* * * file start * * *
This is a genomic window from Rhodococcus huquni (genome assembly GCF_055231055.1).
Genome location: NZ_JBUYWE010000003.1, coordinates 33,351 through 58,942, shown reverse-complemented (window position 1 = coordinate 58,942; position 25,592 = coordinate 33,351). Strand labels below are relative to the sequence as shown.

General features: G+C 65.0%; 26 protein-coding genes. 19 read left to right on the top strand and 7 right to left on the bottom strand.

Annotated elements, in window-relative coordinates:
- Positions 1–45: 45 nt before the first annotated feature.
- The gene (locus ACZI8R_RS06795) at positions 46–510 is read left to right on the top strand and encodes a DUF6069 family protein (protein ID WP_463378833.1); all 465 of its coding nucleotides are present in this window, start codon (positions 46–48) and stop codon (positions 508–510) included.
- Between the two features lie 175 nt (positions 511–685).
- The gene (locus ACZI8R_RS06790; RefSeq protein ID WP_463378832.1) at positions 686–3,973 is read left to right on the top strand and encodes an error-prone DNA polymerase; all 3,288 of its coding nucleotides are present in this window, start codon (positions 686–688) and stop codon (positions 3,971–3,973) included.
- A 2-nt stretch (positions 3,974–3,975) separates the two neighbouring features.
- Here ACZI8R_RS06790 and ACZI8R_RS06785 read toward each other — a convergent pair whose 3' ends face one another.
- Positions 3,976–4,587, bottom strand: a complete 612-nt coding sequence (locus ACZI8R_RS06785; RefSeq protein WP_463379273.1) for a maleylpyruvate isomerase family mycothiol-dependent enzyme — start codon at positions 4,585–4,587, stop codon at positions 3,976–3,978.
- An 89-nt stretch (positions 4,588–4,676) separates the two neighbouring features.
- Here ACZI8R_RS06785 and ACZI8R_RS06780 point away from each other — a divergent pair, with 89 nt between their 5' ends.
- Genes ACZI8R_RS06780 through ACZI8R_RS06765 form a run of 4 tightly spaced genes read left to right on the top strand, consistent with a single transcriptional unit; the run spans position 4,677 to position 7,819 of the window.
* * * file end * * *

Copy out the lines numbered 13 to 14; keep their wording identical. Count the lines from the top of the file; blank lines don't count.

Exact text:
- Here ACZI8R_RS06785 and ACZI8R_RS06780 point away from each other — a divergent pair, with 89 nt between their 5' ends.
- Genes ACZI8R_RS06780 through ACZI8R_RS06765 form a run of 4 tightly spaced genes read left to right on the top strand, consistent with a single transcriptional unit; the run spans position 4,677 to position 7,819 of the window.